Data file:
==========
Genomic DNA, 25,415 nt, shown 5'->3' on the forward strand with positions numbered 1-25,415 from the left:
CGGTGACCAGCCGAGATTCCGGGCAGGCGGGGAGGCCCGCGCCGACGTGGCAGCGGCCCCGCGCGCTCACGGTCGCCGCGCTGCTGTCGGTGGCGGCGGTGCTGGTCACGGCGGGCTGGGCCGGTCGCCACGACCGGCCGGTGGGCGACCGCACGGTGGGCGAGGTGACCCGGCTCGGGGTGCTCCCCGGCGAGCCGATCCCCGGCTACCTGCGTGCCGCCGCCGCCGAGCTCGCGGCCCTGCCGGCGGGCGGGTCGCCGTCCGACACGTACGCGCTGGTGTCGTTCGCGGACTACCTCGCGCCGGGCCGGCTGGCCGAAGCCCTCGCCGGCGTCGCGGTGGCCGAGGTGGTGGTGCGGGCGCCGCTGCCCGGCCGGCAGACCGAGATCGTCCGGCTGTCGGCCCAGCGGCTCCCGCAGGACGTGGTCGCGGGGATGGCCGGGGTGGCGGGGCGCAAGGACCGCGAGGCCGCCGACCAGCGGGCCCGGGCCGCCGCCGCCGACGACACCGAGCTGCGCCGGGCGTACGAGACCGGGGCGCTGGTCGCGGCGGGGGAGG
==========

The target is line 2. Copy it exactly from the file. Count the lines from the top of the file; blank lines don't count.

CGGTGACCAGCCGAGATTCCGGGCAGGCGGGGAGGCCCGCGCCGACGTGGCAGCGGCCCCGCGCGCTCACGGTCGCCGCGCTGCTGTCGGTGGCGGCGGTGCTGGTCACGGCGGGCTGGGCCGGTCGCCACGACCGGCCGGTGGGCGACCGCACGGTGGGCGAGGTGACCCGGCTCGGGGTGCTCCCCGGCGAGCCGATCCCCGGCTACCTGCGTGCCGCCGCCGCCGAGCTCGCGGCCCTGCCGGCGGGCGGGTCGCCGTCCGACACGTACGCGCTGGTGTCGTTCGCGGACTACCTCGCGCCGGGCCGGCTGGCCGAAGCCCTCGCCGGCGTCGCGGTGGCCGAGGTGGTGGTGCGGGCGCCGCTGCCCGGCCGGCAGACCGAGATCGTCCGGCTGTCGGCCCAGCGGCTCCCGCAGGACGTGGTCGCGGGGATGGCCGGGGTGGCGGGGCGCAAGGACCGCGAGGCCGCCGACCAGCGGGCCCGGGCCGCCGCCGCCGACGACACCGAGCTGCGCCGGGCGTACGAGACCGGGGCGCTGGTCGCGGCGGGGGAGG